Last May, Bernie Sanders promised a political revolution. What a year it has been.
Donald Trump was openly ridiculed when he announced his campaign but he is now the presumptive Republican nominee, the first with no government or military experience since 1940. Sanders himself has had the strongest presidential campaign of a self-proclaimed socialist since Eugene Debs in 1912.
Yet, Hillary Clinton now has the pledged delegates to be the Democratic nominee, and some blame Sanders for extending his campaign to the last primary next week or even to the convention. That should not be a surprise; Sanders does not come across as a quitter. Should we have expected any less from an American politician who went on national television and proclaimed himself a socialist? Sanders and his supporters need space and cooperation, not a lecture and admonishment.
Despite Clinton’s lead in the popular vote, many Sanders supporters claim that the primary process is rigged and undemocratic. They are right to an extent; super delegates are not very democratic and proportional voting is better than winner-take-all.
Sign Up and Save
Get six months of free digital access to the Lexington Herald-Leader
Yet, Sanders supporters are not being entirely fair either; a team cannot reasonably complain about the rules halfway through the game.
Imagine the Panthers claiming that field goals were not fair since they helped extend the Broncos lead. Some supporters urge Sanders to strong-arm the Democratic National Committee into nominating him by threatening an independent bid. There are now calls to back Green Party candidate Jill Stein. Stein has even suggested Sanders join her on her ticket.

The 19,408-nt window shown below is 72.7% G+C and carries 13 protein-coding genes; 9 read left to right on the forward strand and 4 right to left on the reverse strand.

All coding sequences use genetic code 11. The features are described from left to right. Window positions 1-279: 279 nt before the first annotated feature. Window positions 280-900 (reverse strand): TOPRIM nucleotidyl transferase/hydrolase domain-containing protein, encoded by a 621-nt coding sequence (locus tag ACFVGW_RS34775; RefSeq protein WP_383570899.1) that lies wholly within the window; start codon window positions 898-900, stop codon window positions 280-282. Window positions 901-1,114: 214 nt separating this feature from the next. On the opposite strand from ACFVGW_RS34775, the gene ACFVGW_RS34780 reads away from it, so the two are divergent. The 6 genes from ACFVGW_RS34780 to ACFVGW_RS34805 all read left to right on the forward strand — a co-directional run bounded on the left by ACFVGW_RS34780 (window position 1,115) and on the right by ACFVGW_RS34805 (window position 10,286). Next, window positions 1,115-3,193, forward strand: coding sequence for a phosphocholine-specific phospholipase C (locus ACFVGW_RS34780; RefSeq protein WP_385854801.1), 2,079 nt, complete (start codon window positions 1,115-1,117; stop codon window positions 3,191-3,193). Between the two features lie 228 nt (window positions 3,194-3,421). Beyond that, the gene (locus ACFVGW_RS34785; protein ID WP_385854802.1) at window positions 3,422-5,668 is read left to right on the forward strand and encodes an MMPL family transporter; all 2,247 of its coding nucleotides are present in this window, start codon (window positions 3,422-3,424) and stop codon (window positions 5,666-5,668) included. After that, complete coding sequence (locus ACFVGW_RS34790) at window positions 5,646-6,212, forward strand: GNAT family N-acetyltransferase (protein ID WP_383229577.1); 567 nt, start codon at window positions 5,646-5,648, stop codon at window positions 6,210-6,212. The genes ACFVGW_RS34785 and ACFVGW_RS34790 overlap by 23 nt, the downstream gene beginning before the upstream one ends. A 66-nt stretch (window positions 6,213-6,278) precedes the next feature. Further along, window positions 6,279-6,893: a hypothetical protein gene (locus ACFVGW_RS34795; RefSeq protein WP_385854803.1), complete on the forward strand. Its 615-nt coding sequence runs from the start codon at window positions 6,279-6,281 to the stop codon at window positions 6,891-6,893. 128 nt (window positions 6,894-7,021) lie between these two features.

It may be better to vote for Stein than not vote at all, yet what is intriguing are the Sanders supporters who are drifting towards Trump. These voters want to send the establishment a message. Unlike Bernie’s original message, this one is fueled by spite and anger.
Unlike Stein, Trump’s progressive credentials are non-existent. Republicans and Democrats alike have called him unqualified and a liar. It should be a slam-dunk for the Democrats but their nominee has an enthusiasm problem.
Sound familiar, Kentucky Democrats?
Attacks on Clinton focus on trust and Clinton’s 40 years in the public spotlight. If people worry about her then they should find little solace with Trump. Clinton apologized for her mistakes; Trump acts as if his never happened. Sanders supporters who were drawn to the senator’s “bigger than me” movement should find little in common with the one-man show that is the Trump campaign.
Trump may say what no other candidate will, but that does not make him a prophet.
An incremental movement is not as sexy as electing a socialist president but it is what the voters have voted for, liberal smugness aside. It is clear that the Democrats have plenty of work to do if they want to regain the working-class vote, critical to redemption in Appalachia. The defeats of former Attorney General Jack Conway, who ran for governor, and Auditor Adam Edelen, who ran for re-election, said as much.
The drubbing of the Kentucky Democratic Party, by new Gov. Matt Bevin, has hurt its standing as one of most successful in the southeast. Kentucky Democrats can overcome those challenges, but they should be wary of Trump’s snake oil.
Let’s be clear: If you have reservations about Clinton, you should certainly sort those out. But know that Trump’s revolution is not comparable to Sanders’. Trump has recently turned to the donor class that Bernie has pilloried. He has attacked immigrants, legal and illegal, that Bernie has embraced. He calls for a world with more nuclear weapons not fewer.
This would all certainly be a revolution, just not the one that Sanders promised.
Vishnu Tirumala of Corbin is a University of Louisville junior studying political science and philosophy.